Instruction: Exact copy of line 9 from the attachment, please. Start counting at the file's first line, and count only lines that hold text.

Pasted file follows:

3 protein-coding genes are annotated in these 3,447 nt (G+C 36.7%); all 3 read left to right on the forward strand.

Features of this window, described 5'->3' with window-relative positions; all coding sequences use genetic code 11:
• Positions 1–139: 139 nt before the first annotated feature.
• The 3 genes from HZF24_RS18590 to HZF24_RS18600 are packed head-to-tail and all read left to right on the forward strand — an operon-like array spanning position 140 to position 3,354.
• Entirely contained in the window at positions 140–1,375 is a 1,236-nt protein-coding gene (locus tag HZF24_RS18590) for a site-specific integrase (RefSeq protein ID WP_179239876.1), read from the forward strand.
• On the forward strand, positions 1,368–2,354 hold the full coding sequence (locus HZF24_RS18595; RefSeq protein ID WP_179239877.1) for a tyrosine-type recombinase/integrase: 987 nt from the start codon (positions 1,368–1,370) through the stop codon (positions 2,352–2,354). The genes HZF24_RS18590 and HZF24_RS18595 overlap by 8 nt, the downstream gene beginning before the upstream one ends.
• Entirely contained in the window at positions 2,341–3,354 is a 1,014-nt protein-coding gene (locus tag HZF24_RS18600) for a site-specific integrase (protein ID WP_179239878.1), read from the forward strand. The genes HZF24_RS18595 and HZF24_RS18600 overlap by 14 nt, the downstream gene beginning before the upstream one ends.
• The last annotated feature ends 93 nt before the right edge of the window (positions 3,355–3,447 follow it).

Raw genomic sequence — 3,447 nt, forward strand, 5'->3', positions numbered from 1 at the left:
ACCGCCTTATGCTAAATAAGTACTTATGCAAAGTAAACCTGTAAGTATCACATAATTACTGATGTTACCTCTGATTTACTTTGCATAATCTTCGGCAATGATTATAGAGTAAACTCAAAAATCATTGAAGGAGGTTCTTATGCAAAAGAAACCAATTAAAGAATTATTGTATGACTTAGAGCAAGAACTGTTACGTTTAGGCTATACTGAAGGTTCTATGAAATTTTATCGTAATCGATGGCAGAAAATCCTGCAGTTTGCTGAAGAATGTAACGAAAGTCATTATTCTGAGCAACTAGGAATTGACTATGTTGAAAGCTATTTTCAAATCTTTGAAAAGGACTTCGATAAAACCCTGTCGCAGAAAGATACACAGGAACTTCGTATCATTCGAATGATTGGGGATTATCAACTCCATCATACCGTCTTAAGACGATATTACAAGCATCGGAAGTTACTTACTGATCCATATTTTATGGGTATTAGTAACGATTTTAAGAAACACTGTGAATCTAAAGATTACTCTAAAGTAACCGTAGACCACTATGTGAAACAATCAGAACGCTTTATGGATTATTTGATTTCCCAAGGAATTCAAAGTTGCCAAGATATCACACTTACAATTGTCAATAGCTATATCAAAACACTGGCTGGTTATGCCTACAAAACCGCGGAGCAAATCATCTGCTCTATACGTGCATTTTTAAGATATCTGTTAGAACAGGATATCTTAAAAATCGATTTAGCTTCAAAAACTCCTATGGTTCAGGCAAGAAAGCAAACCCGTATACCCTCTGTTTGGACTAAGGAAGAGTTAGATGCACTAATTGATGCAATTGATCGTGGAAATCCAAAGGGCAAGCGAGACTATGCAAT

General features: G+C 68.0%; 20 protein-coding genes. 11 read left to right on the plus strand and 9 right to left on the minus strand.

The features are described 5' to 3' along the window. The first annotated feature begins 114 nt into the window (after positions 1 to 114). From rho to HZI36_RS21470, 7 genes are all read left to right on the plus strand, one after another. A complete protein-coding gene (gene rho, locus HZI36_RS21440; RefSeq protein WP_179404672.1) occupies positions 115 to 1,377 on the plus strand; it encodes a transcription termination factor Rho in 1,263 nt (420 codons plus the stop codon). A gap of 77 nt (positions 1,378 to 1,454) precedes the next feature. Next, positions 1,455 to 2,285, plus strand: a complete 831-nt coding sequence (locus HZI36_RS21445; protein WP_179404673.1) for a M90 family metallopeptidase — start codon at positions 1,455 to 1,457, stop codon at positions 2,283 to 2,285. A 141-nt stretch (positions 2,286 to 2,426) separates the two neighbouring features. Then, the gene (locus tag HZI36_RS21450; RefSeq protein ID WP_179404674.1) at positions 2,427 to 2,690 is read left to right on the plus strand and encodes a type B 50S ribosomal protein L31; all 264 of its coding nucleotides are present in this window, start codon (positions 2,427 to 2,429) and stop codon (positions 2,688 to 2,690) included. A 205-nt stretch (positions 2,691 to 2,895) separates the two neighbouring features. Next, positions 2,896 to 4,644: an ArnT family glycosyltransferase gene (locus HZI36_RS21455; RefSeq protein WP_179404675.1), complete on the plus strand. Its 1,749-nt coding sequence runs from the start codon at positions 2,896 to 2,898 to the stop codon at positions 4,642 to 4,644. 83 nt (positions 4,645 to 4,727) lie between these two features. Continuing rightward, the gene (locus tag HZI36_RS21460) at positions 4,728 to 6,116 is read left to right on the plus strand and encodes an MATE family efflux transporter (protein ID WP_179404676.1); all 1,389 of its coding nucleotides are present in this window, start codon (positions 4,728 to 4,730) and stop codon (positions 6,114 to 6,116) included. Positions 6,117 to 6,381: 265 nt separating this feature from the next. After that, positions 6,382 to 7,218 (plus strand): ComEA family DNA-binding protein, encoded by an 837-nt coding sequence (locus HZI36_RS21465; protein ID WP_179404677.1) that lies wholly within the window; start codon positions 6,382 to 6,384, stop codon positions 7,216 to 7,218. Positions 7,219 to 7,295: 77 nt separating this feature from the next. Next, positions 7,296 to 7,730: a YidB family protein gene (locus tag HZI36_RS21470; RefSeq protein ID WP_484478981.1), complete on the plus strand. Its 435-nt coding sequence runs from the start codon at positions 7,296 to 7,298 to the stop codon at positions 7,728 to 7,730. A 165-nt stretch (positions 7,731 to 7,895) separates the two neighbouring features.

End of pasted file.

Raw genomic sequence — 3,447 nt, forward strand, 5'->3', positions numbered from 1 at the left: